The advantages of vector searches come from the fact that each vector can have tens to hundreds of dimensions, each describing some aspect of an item in the catalog. While this technique requires the ability to work with big data and requires more computing power, the net result is the delivery of search results that reflect more nuance and context in the search space where words and users meet.

Vector search uses neural network techniques to improve the relevance of search results (Evannovostro/Shutterstock)

Searching Vector has been on Home Depot’s to-do list for a while now. But the wave of online business from COVID provided the perfect opportunity to take advantage of this new technology, and in 2021 it rolled out the first version of its vector search engine, Qu says.

Early results are promising, Qu says, especially when it comes to detecting user intent and helping find hard-to-describe or obscure parts or products.

“When you have a four-word search term with all that complexity, it’s very hard to find exactly with keyword search,” Qu says. “This just screams understanding intent. What does that four-word search term mean? So that’s where vector search comes in. It’s not just about literally understanding the words.”

Fanning Out Vectors

With a more intelligent vector search engine that extends the brute force of keyword search, Home Depot’s Intent Search engine has a better chance of presenting the right product to the customer in the very short time it has to work with.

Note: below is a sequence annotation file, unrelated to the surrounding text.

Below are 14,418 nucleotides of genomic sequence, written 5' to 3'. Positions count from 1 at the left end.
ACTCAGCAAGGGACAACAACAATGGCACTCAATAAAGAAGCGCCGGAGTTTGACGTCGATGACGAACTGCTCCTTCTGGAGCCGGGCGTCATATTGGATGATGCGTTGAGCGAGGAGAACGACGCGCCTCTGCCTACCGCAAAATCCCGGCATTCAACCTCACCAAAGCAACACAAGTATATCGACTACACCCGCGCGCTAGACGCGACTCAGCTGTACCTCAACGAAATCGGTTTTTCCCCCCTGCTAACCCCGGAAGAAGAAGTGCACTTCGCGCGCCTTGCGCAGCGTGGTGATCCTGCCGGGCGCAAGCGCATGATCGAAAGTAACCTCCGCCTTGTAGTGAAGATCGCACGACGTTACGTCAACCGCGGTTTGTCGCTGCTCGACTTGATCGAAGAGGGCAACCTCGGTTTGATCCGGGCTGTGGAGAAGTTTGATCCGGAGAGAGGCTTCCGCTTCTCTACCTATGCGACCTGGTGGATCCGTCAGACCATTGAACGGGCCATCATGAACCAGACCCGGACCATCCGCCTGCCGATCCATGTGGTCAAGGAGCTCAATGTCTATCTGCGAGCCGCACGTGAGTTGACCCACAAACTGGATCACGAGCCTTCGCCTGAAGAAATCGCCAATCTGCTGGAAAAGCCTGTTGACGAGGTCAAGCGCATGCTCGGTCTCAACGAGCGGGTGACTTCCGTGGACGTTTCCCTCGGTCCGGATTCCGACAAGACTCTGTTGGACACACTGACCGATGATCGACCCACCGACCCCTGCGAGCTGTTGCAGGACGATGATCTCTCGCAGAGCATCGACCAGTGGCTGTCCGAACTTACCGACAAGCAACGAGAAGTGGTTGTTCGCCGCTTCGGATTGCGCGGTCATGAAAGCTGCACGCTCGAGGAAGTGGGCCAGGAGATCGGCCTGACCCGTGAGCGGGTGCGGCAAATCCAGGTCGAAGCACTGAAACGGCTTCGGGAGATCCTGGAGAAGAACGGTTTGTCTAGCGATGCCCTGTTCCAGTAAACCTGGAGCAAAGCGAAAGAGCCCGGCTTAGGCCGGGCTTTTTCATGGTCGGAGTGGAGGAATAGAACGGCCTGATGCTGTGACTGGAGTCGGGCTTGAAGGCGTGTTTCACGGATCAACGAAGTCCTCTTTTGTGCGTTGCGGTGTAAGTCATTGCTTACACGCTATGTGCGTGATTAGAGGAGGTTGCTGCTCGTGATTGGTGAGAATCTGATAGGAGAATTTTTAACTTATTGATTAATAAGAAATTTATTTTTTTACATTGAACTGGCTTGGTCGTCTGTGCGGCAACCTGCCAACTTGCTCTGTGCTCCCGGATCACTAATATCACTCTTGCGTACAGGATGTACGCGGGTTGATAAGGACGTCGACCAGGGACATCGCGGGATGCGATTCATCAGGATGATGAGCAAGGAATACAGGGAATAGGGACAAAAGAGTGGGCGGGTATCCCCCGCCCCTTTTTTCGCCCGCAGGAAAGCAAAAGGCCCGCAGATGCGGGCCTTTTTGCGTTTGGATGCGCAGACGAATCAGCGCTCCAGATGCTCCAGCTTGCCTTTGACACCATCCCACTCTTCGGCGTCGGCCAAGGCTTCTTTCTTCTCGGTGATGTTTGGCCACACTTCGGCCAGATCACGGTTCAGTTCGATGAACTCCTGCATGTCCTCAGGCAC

Take, for example, the classic Home Depot use case: the installation of an outdoor ceiling fan. Home Depot has many different types of fans. The question is, which one should he show to the customer?

With terabytes of historical data to work with, Qu’s vector search engine can uncover hidden links between products, such as sloped ceilings, ceiling fans and downrods. So when a potential customer who needs to match their ceiling fan purchase with a downrod of a certain type and length does their search, the engine will return more relevant results.

Even the simple ceiling fan downrod can quickly get you caught up in a quagmire of search engine complexity (Image source: Home Depot)

The vector search can also provide other information about the problem, including past searches, Qu says. Perhaps Home Depot knows a particular customer is in the midst of a patio renovation, immediately narrowing the search to outdoor ceiling fans. And if at any point a pitched roof was mentioned in a search, the vector search engine manages to prioritize products related to it, rather than fans designed to be installed against flat ceilings.

“I would call it a combination of putting together the history of what we know about a customer and then connecting that with the product knowledge,” Qu says. “We really took the friction out of asking the customer to specify, ‘I specifically need this 1.5m downrod ceiling fan.’”

The results were significant, according to Qu, who shared some specific KPIs Home Depot uses to track its search results. For example, after implementing the vector search engine to power its ‘Intent Search’ service, the company has seen a 13% increase in nDCG, or cumulative profit at a discount, which is a measure of ranking quality. It saw an 8% decrease in search reformulation, which is a measure of search friction, and a 45% decrease in the proportion of complaints related to the relevance of search results. Engagement with the best search results has increased.